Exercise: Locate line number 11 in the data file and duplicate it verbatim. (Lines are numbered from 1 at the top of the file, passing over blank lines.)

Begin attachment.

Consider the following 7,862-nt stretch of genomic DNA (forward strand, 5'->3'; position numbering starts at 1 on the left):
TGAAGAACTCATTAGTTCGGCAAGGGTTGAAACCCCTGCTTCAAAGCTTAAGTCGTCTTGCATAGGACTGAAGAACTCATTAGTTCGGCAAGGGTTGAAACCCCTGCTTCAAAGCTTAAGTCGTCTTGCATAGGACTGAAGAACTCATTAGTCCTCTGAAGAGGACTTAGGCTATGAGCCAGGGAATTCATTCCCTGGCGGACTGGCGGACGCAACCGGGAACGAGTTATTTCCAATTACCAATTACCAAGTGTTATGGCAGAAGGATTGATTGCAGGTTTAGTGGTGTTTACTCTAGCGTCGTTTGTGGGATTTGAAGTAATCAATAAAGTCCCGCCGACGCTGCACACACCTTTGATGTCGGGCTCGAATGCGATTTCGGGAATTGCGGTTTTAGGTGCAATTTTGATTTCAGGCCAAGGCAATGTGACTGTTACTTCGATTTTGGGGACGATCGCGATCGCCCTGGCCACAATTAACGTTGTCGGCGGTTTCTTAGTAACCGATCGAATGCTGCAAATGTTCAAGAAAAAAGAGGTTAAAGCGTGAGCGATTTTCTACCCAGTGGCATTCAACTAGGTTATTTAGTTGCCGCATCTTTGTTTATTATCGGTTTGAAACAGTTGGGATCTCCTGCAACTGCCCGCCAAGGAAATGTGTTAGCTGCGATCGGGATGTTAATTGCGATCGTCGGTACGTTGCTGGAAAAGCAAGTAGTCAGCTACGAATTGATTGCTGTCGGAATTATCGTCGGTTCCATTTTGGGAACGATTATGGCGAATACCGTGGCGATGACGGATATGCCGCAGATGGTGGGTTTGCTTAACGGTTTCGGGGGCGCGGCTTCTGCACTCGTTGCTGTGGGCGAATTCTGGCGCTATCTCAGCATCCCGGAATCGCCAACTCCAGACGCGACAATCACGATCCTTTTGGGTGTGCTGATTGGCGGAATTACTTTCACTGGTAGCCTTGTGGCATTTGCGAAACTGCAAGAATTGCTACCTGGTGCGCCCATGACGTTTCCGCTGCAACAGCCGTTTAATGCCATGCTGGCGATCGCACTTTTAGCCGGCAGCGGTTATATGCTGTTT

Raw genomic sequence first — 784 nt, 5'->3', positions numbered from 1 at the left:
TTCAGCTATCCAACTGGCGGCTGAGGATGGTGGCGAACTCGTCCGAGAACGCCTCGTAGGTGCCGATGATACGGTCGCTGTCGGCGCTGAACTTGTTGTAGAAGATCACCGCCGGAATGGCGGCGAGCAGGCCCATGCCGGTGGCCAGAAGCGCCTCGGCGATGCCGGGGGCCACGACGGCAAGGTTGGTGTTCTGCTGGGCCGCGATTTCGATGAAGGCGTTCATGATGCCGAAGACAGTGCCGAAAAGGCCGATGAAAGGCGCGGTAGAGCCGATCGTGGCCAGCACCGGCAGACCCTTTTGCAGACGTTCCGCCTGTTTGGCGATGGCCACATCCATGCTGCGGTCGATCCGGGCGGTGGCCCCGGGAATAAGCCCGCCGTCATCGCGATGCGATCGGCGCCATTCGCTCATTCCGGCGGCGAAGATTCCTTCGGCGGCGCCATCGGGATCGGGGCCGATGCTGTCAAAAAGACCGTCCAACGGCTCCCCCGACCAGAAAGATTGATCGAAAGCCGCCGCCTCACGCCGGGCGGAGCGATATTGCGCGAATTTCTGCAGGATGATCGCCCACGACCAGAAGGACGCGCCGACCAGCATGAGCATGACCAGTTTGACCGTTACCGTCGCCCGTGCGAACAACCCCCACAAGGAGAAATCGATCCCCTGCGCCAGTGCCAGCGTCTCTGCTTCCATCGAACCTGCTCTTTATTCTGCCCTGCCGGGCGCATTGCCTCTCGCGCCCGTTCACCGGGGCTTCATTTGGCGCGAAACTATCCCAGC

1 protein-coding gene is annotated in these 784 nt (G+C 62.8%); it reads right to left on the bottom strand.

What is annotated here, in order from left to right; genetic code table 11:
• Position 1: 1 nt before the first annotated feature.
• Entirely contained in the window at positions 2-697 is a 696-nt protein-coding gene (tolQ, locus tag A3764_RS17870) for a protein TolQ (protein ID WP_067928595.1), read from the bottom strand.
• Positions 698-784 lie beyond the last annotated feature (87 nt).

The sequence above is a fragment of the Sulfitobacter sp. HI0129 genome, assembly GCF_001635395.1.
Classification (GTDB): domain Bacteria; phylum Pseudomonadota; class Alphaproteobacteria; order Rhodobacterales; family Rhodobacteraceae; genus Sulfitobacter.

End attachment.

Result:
Classification (GTDB): domain Bacteria; phylum Pseudomonadota; class Alphaproteobacteria; order Rhodobacterales; family Rhodobacteraceae; genus Sulfitobacter.